For a time after his loss in the 2008 presidential campaign, John McCain was the unquestioned leader of the hawkish wing of the Republican Party. Now, with others taking up the muscular foreign policy mantle in the Senate and the presidential campaign, that's no longer true—and that's just fine with him.
"The more, the merrier," McCain said in the Capitol on Tuesday. "The more people we have that are engaged in national-security issues, the better. I like it."
Then for the first several months of the year, McCain must have felt giddy among the many colleagues who have taken the spotlight to showcase their national-security acumen—or brazenness. In March, freshman Sen. Tom Cotton of Arkansas led many of his GOP colleagues, including McCain, to sign and send a controversial letter to Iranian leaders reminding them that a nuclear deal with President Obama could be modified by Congress. A few months later, Foreign Relations Chairman Bob Corker led the passage of the Iran nuclear review bill, which passed with only one nay—Cotton, who, like McCain, is extraordinarily skeptical of the administration's negotiations.
This week, the Senate passed an NSA-reform bill over the objections of Sen. Rand Paul, a presidential aspirant with Senate Majority Leader Mitch McConnell's endorsement, and the hawks. McConnell and Senate Intelligence Chairman Richard Burr played the biggest roles in trying to keep the Patriot Act alive. But along the way, McCain found himself reprimanding Paul—telling his colleague on the chamber floor to "learn the rules of the Senate"—with almost the entire GOP conference.
And while McCain may still top the charts in Sunday show appearances, two of the GOP presidential contenders—Lindsey Graham and Marco Rubio—are biting at his heels to showcase their own muscular brand of global affairs. Graham, a McCain acolyte who this week announced his candidacy to insert a forceful national security angle into the race, has positions similar to all of the major candidates in the race, save Paul. But even Paul has felt the pressure, offering a budget amendment this year to increase Pentagon funding to Rubio levels—a stark turnaround from his own 2011 budget. (Sen. Ted Cruz has characterized his foreign-policy platform as the "third point on the triangle" between Paul and McCain.) As FiveThirtyEight points out, Republicans' attitudes have changed dramatically since Edward Snowden's 2013 revelations, favoring much more government intervention to protect the country against terrorism.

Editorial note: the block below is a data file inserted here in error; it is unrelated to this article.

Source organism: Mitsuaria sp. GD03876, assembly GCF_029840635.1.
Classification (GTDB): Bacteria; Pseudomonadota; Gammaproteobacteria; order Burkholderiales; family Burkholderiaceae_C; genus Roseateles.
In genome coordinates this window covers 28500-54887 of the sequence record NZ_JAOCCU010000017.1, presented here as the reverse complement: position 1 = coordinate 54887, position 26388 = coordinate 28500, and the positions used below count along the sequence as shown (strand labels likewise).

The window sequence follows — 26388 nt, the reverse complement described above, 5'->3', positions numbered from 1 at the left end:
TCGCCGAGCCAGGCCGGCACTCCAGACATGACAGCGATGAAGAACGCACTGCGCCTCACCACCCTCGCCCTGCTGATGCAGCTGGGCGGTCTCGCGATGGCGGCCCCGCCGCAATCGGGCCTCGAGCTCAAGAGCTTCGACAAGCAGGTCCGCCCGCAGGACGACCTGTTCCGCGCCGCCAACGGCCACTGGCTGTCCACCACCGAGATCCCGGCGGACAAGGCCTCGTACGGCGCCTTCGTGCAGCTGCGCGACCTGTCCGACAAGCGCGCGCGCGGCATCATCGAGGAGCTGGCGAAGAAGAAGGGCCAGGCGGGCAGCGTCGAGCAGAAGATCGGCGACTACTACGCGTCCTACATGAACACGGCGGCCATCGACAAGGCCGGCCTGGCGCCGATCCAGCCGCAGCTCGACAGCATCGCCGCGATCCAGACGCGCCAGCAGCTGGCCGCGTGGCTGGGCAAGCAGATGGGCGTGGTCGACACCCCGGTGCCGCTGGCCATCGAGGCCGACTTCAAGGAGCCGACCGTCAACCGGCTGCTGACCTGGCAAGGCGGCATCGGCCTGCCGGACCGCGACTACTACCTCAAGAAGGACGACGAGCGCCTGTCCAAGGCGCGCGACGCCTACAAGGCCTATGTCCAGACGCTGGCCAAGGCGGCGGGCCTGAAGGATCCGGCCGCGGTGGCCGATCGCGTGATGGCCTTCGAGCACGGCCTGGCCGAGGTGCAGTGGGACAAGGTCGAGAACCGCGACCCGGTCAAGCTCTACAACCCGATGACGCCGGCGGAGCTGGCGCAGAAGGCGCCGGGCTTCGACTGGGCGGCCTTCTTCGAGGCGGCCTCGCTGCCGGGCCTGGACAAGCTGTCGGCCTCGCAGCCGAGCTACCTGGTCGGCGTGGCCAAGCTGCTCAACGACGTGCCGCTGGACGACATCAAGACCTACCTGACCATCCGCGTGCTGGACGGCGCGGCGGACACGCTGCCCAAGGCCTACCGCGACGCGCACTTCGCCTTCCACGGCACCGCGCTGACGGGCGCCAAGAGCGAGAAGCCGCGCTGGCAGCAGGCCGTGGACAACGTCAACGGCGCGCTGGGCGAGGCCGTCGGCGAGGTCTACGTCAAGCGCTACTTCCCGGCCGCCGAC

"Since 1980 there's probably never been this much emphasis on foreign policy and national security as there is in this election campaign," said McCain this week. "Which obviously gives some advantage to Lindsey Graham. And it's not an accident these other candidates are emphasizing—no matter who they are—national security and foreign policy.
"I think that you're going to see things worsen in the world because there's no strategy for winning," he added. "And so I think by the time the real primary votes start it'll be the one dominant issue, along with the economy."